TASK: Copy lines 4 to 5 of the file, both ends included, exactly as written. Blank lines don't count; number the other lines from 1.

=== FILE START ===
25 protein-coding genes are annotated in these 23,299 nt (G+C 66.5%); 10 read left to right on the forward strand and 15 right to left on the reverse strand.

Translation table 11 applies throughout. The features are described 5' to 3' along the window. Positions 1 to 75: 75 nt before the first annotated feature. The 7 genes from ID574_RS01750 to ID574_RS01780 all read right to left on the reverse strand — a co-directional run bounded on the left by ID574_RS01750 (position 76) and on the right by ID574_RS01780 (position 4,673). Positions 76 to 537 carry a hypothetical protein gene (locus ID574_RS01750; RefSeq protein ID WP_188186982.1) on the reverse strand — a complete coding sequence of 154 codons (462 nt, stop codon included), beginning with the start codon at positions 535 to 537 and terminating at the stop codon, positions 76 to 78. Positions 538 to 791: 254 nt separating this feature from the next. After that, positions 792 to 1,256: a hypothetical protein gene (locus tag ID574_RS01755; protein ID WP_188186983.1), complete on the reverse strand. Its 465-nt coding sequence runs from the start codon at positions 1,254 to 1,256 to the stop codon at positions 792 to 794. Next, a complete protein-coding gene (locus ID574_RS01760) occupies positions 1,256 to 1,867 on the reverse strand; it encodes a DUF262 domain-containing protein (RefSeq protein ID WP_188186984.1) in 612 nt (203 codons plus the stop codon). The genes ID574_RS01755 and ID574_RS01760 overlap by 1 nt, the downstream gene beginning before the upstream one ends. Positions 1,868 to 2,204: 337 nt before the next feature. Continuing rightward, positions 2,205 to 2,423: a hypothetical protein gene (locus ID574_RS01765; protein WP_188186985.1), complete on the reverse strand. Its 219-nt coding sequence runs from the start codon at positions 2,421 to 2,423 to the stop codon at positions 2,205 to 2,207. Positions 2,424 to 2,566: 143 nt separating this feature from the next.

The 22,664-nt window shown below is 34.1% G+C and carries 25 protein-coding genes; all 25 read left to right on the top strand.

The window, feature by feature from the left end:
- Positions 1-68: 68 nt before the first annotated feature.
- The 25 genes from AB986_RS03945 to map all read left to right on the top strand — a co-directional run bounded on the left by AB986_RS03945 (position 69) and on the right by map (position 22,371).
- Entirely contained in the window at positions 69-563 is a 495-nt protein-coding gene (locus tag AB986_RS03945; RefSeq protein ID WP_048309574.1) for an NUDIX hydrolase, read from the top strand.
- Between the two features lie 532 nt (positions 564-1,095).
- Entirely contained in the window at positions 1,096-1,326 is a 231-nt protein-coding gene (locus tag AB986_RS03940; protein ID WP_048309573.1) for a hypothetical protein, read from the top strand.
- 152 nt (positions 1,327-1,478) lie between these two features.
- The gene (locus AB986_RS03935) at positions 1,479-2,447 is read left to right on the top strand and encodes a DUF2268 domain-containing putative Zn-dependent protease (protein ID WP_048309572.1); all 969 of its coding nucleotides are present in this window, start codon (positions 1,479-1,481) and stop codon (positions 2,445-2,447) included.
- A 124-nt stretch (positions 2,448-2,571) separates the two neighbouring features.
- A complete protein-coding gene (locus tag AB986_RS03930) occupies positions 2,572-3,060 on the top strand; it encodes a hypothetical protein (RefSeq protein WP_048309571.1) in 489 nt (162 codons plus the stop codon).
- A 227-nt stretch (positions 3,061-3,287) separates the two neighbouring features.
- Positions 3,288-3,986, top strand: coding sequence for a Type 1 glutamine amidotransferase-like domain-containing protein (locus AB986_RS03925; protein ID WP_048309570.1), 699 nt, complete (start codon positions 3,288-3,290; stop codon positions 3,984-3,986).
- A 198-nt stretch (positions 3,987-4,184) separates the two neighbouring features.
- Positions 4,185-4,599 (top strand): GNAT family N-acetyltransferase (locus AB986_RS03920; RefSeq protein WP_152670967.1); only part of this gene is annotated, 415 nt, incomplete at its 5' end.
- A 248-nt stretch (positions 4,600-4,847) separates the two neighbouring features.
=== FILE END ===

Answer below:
The window, feature by feature from the left end:
- Positions 1-68: 68 nt before the first annotated feature.